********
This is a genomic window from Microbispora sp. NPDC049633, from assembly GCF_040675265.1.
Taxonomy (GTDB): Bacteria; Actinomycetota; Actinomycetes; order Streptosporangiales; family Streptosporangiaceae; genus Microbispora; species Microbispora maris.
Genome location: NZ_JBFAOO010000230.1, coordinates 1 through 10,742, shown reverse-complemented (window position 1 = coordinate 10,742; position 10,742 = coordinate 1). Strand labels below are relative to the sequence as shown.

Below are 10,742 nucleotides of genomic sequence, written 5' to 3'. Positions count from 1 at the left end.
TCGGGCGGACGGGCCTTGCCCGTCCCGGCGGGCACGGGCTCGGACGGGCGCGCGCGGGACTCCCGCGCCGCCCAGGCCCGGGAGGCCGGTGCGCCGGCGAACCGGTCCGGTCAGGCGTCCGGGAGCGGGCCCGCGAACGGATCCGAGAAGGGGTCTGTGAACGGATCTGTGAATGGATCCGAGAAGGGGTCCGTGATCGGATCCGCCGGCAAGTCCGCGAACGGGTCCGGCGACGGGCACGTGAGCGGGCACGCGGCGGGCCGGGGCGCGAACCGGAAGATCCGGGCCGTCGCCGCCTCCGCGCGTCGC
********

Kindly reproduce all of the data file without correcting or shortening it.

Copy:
This is a genomic window from Microbispora sp. NPDC049633, from assembly GCF_040675265.1.
Taxonomy (GTDB): Bacteria; Actinomycetota; Actinomycetes; order Streptosporangiales; family Streptosporangiaceae; genus Microbispora; species Microbispora maris.
Genome location: NZ_JBFAOO010000230.1, coordinates 1 through 10,742, shown reverse-complemented (window position 1 = coordinate 10,742; position 10,742 = coordinate 1). Strand labels below are relative to the sequence as shown.

Below are 10,742 nucleotides of genomic sequence, written 5' to 3'. Positions count from 1 at the left end.
TCGGGCGGACGGGCCTTGCCCGTCCCGGCGGGCACGGGCTCGGACGGGCGCGCGCGGGACTCCCGCGCCGCCCAGGCCCGGGAGGCCGGTGCGCCGGCGAACCGGTCCGGTCAGGCGTCCGGGAGCGGGCCCGCGAACGGATCCGAGAAGGGGTCTGTGAACGGATCTGTGAATGGATCCGAGAAGGGGTCCGTGATCGGATCCGCCGGCAAGTCCGCGAACGGGTCCGGCGACGGGCACGTGAGCGGGCACGCGGCGGGCCGGGGCGCGAACCGGAAGATCCGGGCCGTCGCCGCCTCCGCGCGTCGC